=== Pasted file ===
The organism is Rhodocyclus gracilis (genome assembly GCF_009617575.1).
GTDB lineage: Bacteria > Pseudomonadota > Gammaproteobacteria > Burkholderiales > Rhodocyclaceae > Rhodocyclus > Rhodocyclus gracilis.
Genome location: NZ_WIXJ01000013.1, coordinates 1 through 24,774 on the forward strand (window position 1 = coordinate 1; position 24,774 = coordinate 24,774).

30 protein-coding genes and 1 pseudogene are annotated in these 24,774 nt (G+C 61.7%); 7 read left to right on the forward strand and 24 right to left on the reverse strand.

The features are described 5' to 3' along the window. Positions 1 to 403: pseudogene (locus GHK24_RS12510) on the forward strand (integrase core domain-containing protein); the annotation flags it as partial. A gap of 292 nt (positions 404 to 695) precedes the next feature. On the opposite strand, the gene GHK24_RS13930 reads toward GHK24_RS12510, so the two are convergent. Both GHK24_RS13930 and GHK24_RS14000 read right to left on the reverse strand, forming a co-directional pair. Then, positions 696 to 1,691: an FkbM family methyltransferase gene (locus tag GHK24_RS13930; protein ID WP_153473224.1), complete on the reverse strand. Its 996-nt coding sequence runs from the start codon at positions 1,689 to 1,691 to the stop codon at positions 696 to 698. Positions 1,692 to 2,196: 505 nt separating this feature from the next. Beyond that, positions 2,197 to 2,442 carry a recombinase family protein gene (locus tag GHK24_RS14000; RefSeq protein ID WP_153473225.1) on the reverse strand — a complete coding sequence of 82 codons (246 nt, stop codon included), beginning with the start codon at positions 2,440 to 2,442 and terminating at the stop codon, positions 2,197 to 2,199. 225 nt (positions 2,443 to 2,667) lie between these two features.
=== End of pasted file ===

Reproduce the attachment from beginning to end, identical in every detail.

The organism is Rhodocyclus gracilis (genome assembly GCF_009617575.1).
GTDB lineage: Bacteria > Pseudomonadota > Gammaproteobacteria > Burkholderiales > Rhodocyclaceae > Rhodocyclus > Rhodocyclus gracilis.
Genome location: NZ_WIXJ01000013.1, coordinates 1 through 24,774 on the forward strand (window position 1 = coordinate 1; position 24,774 = coordinate 24,774).

30 protein-coding genes and 1 pseudogene are annotated in these 24,774 nt (G+C 61.7%); 7 read left to right on the forward strand and 24 right to left on the reverse strand.

The features are described 5' to 3' along the window. Positions 1 to 403: pseudogene (locus GHK24_RS12510) on the forward strand (integrase core domain-containing protein); the annotation flags it as partial. A gap of 292 nt (positions 404 to 695) precedes the next feature. On the opposite strand, the gene GHK24_RS13930 reads toward GHK24_RS12510, so the two are convergent. Both GHK24_RS13930 and GHK24_RS14000 read right to left on the reverse strand, forming a co-directional pair. Then, positions 696 to 1,691: an FkbM family methyltransferase gene (locus tag GHK24_RS13930; protein ID WP_153473224.1), complete on the reverse strand. Its 996-nt coding sequence runs from the start codon at positions 1,689 to 1,691 to the stop codon at positions 696 to 698. Positions 1,692 to 2,196: 505 nt separating this feature from the next. Beyond that, positions 2,197 to 2,442 carry a recombinase family protein gene (locus tag GHK24_RS14000; RefSeq protein ID WP_153473225.1) on the reverse strand — a complete coding sequence of 82 codons (246 nt, stop codon included), beginning with the start codon at positions 2,440 to 2,442 and terminating at the stop codon, positions 2,197 to 2,199. 225 nt (positions 2,443 to 2,667) lie between these two features.